Tropical Dermatology (Vademecum) 1st Edition (2001) (PDF) Roberto Arenas

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Basic Information:

  • Year: 2001
  • Page Number: 358
  • File Type: PDF
  • File Size: 11.30 MB
  • Authors/ Editiors: Roberto Arenas

Description:

Tropical diseases are not merely a group of nosologic diseases indigenous to the intertropical zone. Many are diseases of poor public health originating from poverty, ignorance, and population upheaval. Tropical dermatoses represent a public health problem in 127 countries with a population of 3 billion people who do not have access to health care. Currently, infectious and parasitic diseases along with emergent diseases such as AIDS, or old re-emergent, drug-resistant diseases constitute the majority of tropical dermatoses. This handbook presents the geographical distribution, etiology, clinical picture, and treatment of dermatoses in the tropics.

Roberto Arenas, Assistant Professor in the Department of Dermatology and Chief of the Divison of Mycology, Hospital General “Dr. Manuel Gea Gonzalez”, Mexico City, Mexico

User’s Review:

A useful…compact reference guide to many…common tropical diseases. There are few books that cover this area as well. — Kathleen E. Kramer, MD(Stanford University) Doody’s Book Review Service

Two of the biggest names in Mexican Dermatology and international skin tropical disease research/patient management have combined to edit a very useful, practical book about tropical dermatology. The text includes chapters from the editors and 28 expert contributors (mainly from Mexico) covering all dermatoses (mostly infectious diseases) common to the tropics. Each chapter is concise and the writing style is uniform – all diseases are subdivided into the same subsections – brief historical introduction, geograpical distribution, etiology, clinical picture, and treatment. The text is easy to read, well indexed and adequately illustrated, although all figures (nearly 200 in all) are in black and white in order to keep production costs low. The book is a compact size with a ring-binder spine in keeping with other volumes in the Landes Bioscience Vademecum series. It is an ideal book for a big coat pocket or the clinic desk drawer. It is the sort of book that is extremely useful if one happens to be puzzling over a patient from the tropics and thinking “I wonder if it could be that…?” Chances are that the memory can be focused very quickly with a quick dip into this book.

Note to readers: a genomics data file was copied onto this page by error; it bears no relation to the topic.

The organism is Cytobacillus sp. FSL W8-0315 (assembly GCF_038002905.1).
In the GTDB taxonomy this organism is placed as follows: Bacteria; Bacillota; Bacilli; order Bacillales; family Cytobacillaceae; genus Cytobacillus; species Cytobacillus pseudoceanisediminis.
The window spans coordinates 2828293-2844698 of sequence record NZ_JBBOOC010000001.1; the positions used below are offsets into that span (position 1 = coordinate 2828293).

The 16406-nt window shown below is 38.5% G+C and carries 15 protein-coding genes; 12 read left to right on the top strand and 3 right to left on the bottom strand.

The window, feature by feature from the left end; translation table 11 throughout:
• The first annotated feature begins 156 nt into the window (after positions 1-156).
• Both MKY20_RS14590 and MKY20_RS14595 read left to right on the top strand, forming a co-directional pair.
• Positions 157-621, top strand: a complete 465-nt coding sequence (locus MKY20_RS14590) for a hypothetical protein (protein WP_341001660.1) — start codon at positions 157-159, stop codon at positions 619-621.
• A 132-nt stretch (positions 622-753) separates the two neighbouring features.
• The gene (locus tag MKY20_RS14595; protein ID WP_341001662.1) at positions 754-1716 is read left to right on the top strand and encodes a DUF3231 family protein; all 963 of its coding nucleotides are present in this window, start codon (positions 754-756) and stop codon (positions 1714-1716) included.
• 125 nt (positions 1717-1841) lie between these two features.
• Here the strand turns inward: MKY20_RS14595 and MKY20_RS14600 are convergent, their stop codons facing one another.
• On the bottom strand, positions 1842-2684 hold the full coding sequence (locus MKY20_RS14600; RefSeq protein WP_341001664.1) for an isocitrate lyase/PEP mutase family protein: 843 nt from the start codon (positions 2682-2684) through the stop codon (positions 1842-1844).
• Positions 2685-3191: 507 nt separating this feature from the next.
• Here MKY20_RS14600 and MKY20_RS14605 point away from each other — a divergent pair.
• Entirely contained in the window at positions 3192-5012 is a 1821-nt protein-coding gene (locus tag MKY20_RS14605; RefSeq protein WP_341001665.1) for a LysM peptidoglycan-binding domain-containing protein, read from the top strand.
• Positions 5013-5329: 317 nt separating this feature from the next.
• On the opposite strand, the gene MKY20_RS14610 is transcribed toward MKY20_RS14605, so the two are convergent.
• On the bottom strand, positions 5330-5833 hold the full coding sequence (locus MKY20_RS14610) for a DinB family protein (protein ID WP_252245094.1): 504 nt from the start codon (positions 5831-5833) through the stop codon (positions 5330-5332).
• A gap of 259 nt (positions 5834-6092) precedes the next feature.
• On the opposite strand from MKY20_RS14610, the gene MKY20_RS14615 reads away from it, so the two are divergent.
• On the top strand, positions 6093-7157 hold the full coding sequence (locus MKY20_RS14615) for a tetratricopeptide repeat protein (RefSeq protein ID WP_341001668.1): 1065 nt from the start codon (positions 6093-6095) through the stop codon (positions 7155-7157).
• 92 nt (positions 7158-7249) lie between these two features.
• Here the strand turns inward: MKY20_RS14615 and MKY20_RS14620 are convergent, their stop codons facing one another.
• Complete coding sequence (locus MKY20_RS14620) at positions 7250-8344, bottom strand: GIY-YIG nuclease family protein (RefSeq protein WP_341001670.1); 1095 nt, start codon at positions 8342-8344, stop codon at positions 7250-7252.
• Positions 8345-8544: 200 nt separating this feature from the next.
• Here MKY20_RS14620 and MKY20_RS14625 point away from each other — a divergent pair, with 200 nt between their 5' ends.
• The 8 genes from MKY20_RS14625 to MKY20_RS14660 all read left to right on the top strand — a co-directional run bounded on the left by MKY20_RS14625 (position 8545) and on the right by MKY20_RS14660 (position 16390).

Aside from dermatologists, this book will certainly be of interest to mycologists and indeed any physician who either practices in tropical countries or sees patients that travel to the tropics. For trainees in dermatology this book provides essential core knowledge (for example, all you need to know about rhinosporidosis in 500 words and 3 illustrations – remember this next time you examine a patient with an odd intranasal papule!) and would prove to be a good investment. Drs. Arenas and Estrada are to be congratulated on producing an important and readable book. It has been well received in Mexico and it deserves to be an international success. The reviewer’s copy of this book has been donated to the Calnan library at St. John’s Institute of Dermatology. I encourage you to have a look at it, and then buy your own copy.

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Tropical Dermatology (Vademecum) 1st Edition 2001 PDF Free Download

Download Tropical Dermatology (Vademecum) 1st Edition PDF